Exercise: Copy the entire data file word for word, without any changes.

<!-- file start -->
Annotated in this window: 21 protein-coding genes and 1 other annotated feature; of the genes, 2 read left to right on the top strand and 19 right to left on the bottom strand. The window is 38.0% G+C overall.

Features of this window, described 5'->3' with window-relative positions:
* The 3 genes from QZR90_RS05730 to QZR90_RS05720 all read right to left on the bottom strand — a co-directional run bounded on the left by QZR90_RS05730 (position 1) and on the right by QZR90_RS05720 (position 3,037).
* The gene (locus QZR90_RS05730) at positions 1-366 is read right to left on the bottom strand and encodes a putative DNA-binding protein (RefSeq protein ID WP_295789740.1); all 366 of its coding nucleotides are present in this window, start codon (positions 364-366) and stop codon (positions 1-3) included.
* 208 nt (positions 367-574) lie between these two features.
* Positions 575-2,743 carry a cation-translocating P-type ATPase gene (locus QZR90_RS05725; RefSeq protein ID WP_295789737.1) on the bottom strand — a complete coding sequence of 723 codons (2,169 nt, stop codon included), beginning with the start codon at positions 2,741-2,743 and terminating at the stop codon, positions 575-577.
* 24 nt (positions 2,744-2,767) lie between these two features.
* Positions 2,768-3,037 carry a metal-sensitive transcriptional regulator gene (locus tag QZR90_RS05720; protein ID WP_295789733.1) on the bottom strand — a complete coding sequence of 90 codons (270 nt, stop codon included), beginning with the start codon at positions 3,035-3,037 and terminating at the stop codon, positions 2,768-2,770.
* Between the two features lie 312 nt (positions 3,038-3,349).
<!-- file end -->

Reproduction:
Annotated in this window: 21 protein-coding genes and 1 other annotated feature; of the genes, 2 read left to right on the top strand and 19 right to left on the bottom strand. The window is 38.0% G+C overall.

Features of this window, described 5'->3' with window-relative positions:
* The 3 genes from QZR90_RS05730 to QZR90_RS05720 all read right to left on the bottom strand — a co-directional run bounded on the left by QZR90_RS05730 (position 1) and on the right by QZR90_RS05720 (position 3,037).
* The gene (locus QZR90_RS05730) at positions 1-366 is read right to left on the bottom strand and encodes a putative DNA-binding protein (RefSeq protein ID WP_295789740.1); all 366 of its coding nucleotides are present in this window, start codon (positions 364-366) and stop codon (positions 1-3) included.
* 208 nt (positions 367-574) lie between these two features.
* Positions 575-2,743 carry a cation-translocating P-type ATPase gene (locus QZR90_RS05725; RefSeq protein ID WP_295789737.1) on the bottom strand — a complete coding sequence of 723 codons (2,169 nt, stop codon included), beginning with the start codon at positions 2,741-2,743 and terminating at the stop codon, positions 575-577.
* 24 nt (positions 2,744-2,767) lie between these two features.
* Positions 2,768-3,037 carry a metal-sensitive transcriptional regulator gene (locus tag QZR90_RS05720; protein ID WP_295789733.1) on the bottom strand — a complete coding sequence of 90 codons (270 nt, stop codon included), beginning with the start codon at positions 3,035-3,037 and terminating at the stop codon, positions 2,768-2,770.
* Between the two features lie 312 nt (positions 3,038-3,349).